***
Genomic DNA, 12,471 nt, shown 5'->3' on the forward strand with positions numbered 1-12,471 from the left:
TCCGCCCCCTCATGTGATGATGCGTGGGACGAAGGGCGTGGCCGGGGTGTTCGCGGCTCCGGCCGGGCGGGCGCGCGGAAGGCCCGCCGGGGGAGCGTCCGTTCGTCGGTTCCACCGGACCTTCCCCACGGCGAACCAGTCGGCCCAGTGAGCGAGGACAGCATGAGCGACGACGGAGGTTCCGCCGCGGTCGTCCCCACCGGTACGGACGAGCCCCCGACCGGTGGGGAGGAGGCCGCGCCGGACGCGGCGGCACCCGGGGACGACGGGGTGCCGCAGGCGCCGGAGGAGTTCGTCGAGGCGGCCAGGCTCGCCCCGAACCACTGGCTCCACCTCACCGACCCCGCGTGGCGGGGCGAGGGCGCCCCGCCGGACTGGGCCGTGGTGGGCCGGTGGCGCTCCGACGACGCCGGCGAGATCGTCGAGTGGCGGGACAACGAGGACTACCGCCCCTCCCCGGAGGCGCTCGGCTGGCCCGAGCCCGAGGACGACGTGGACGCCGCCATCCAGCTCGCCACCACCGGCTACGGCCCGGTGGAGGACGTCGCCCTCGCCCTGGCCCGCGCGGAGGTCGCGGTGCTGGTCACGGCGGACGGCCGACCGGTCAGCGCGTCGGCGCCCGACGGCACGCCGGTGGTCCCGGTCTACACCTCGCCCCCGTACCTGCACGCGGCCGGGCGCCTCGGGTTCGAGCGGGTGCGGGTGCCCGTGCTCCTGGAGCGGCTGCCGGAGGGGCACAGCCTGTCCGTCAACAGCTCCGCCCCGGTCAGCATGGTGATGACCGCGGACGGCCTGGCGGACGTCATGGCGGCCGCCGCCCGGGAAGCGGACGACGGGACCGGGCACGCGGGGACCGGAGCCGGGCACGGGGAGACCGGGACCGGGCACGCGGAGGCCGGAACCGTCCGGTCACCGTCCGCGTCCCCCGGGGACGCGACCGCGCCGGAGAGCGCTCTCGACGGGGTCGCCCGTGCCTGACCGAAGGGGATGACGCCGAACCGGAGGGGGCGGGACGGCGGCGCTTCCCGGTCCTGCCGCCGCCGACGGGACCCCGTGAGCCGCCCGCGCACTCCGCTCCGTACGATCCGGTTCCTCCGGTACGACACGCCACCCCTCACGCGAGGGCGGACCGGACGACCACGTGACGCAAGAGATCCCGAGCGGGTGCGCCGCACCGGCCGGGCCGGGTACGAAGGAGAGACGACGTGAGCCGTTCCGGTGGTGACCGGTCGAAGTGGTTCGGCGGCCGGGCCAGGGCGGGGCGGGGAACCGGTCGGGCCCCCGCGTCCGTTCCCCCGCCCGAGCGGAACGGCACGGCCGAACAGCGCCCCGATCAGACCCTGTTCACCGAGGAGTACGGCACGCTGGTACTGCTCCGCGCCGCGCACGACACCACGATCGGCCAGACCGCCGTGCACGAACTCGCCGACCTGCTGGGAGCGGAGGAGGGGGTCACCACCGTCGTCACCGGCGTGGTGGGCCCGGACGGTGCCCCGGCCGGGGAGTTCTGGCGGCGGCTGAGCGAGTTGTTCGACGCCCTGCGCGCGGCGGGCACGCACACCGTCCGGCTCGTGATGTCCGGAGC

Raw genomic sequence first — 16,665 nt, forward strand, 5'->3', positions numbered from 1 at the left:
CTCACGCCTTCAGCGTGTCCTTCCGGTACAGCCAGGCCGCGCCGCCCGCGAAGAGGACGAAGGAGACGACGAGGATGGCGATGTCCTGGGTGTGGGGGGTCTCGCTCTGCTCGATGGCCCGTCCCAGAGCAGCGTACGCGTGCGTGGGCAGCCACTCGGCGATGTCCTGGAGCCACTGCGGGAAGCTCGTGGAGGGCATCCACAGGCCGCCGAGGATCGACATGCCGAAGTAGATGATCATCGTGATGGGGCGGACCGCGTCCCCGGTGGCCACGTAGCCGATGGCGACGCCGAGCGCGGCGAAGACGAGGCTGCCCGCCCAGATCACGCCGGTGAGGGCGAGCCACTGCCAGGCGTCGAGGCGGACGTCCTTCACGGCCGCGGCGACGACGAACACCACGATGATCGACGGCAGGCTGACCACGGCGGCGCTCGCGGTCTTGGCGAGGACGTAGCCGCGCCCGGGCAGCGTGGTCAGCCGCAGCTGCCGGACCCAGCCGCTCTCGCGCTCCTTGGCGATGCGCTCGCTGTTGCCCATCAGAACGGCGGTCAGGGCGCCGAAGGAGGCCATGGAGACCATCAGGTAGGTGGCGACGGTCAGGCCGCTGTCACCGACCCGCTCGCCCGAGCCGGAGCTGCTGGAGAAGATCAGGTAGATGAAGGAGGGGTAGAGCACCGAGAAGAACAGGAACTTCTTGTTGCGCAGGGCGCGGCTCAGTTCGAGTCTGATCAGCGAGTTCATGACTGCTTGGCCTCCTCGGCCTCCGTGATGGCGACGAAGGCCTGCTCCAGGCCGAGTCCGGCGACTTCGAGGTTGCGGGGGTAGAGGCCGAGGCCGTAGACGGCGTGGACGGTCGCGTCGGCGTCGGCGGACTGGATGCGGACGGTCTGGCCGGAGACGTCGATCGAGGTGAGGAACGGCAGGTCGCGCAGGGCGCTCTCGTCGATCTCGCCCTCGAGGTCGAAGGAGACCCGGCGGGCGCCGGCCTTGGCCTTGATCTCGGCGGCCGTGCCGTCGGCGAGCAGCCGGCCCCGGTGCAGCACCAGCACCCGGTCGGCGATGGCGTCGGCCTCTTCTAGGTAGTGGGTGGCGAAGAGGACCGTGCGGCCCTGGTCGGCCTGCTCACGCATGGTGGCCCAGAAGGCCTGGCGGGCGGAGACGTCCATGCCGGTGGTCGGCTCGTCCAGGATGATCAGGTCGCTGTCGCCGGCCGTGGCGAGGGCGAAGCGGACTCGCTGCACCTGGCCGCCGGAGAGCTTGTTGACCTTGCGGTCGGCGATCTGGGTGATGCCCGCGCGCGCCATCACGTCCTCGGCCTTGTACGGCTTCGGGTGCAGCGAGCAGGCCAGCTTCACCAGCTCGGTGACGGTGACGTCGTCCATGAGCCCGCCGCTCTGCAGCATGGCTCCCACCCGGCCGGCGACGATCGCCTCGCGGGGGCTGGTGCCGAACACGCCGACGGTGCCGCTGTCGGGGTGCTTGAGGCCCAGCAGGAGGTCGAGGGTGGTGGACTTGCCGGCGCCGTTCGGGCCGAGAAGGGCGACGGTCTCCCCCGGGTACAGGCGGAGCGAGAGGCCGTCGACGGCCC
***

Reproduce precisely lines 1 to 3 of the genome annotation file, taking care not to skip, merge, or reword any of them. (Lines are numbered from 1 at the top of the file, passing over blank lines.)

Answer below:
Genomic DNA, 12,471 nt, shown 5'->3' on the forward strand with positions numbered 1-12,471 from the left:
TCCGCCCCCTCATGTGATGATGCGTGGGACGAAGGGCGTGGCCGGGGTGTTCGCGGCTCCGGCCGGGCGGGCGCGCGGAAGGCCCGCCGGGGGAGCGTCCGTTCGTCGGTTCCACCGGACCTTCCCCACGGCGAACCAGTCGGCCCAGTGAGCGAGGACAGCATGAGCGACGACGGAGGTTCCGCCGCGGTCGTCCCCACCGGTACGGACGAGCCCCCGACCGGTGGGGAGGAGGCCGCGCCGGACGCGGCGGCACCCGGGGACGACGGGGTGCCGCAGGCGCCGGAGGAGTTCGTCGAGGCGGCCAGGCTCGCCCCGAACCACTGGCTCCACCTCACCGACCCCGCGTGGCGGGGCGAGGGCGCCCCGCCGGACTGGGCCGTGGTGGGCCGGTGGCGCTCCGACGACGCCGGCGAGATCGTCGAGTGGCGGGACAACGAGGACTACCGCCCCTCCCCGGAGGCGCTCGGCTGGCCCGAGCCCGAGGACGACGTGGACGCCGCCATCCAGCTCGCCACCACCGGCTACGGCCCGGTGGAGGACGTCGCCCTCGCCCTGGCCCGCGCGGAGGTCGCGGTGCTGGTCACGGCGGACGGCCGACCGGTCAGCGCGTCGGCGCCCGACGGCACGCCGGTGGTCCCGGTCTACACCTCGCCCCCGTACCTGCACGCGGCCGGGCGCCTCGGGTTCGAGCGGGTGCGGGTGCCCGTGCTCCTGGAGCGGCTGCCGGAGGGGCACAGCCTGTCCGTCAACAGCTCCGCCCCGGTCAGCATGGTGATGACCGCGGACGGCCTGGCGGACGTCATGGCGGCCGCCGCCCGGGAAGCGGACGACGGGACCGGGCACGCGGGGACCGGAGCCGGGCACGGGGAGACCGGGACCGGGCACGCGGAGGCCGGAACCGTCCGGTCACCGTCCGCGTCCCCCGGGGACGCGACCGCGCCGGAGAGCGCTCTCGACGGGGTCGCCCGTGCCTGACCGAAGGGGATGACGCCGAACCGGAGGGGGCGGGACGGCGGCGCTTCCCGGTCCTGCCGCCGCCGACGGGACCCCGTGAGCCGCCCGCGCACTCCGCTCCGTACGATCCGGTTCCTCCGGTACGACACGCCACCCCTCACGCGAGGGCGGACCGGACGACCACGTGACGCAAGAGATCCCGAGCGGGTGCGCCGCACCGGCCGGGCCGGGTACGAAGGAGAGACGACGTGAGCCGTTCCGGTGGTGACCGGTCGAAGTGGTTCGGCGGCCGGGCCAGGGCGGGGCGGGGAACCGGTCGGGCCCCCGCGTCCGTTCCCCCGCCCGAGCGGAACGGCACGGCCGAACAGCGCCCCGATCAGACCCTGTTCACCGAGGAGTACGGCACGCTGGTACTGCTCCGCGCCGCGCACGACACCACGATCGGCCAGACCGCCGTGCACGAACTCGCCGACCTGCTGGGAGCGGAGGAGGGGGTCACCACCGTCGTCACCGGCGTGGTGGGCCCGGACGGTGCCCCGGCCGGGGAGTTCTGGCGGCGGCTGAGCGAGTTGTTCGACGCCCTGCGCGCGGCGGGCACGCACACCGTCCGGCTCGTGATGTCCGGAGC

Raw genomic sequence first — 16,665 nt, forward strand, 5'->3', positions numbered from 1 at the left: